The U.S. Environmental Protection Agency on Nov. 4 proposed two rollbacks on pollution limits for coal-fired power plants. In an attempt to keep the coal industry afloat, the changes would alter regulations established by the Obama administration in 2015.
The existing rules set up procedures to manage coal-burning wastes, such as calling for unlined coal ash ponds to be closed by April 2019 and requiring utilities to test for groundwater contamination near the pits. However, the Trump administration had already pushed pond closure deadlines to October 2020, and the new proposal would delay some closings even longer.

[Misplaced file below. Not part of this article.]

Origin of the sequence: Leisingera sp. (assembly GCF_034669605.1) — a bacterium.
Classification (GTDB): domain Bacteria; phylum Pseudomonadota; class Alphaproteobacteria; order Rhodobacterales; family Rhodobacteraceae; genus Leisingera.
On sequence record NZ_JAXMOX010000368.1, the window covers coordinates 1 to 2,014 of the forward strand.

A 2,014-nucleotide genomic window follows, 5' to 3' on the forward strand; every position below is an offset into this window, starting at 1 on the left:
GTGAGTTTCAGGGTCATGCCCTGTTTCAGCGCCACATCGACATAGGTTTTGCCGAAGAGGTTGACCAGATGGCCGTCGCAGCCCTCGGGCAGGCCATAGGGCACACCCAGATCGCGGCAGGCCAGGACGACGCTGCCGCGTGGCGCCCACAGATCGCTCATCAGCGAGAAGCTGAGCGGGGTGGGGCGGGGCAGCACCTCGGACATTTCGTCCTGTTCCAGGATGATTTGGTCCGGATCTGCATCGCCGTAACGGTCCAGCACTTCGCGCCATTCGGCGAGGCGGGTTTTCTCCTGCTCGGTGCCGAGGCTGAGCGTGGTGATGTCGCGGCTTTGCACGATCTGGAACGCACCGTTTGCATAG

In North Carolina and Virginia, the state governments are requiring utilities to remove coal ash from unlined ponds.
Obama’s EPA also enacted a rule that tightened restrictions on wastewater from coal-fired power plants. The current EPA proposes to loosen this coal effluent rule, potentially creating loopholes that would allow electric companies to release untreated or partially treated fluids into public waterways.
The agency is pushing several other changes that would affect coal-fired power plants. Regarding the federal Superfund cleanup program, the EPA is developing a determination that would release electric utilities from a requirement to confirm they have the funds to cover potential toxic waste clean-ups.
The EPA is also working to change the way it calculates the health impacts of regulations on air toxins, including mercury. Public health and environmental advocates are concerned this is part of an attempt to weaken mercury limits. — By Rachael Kelley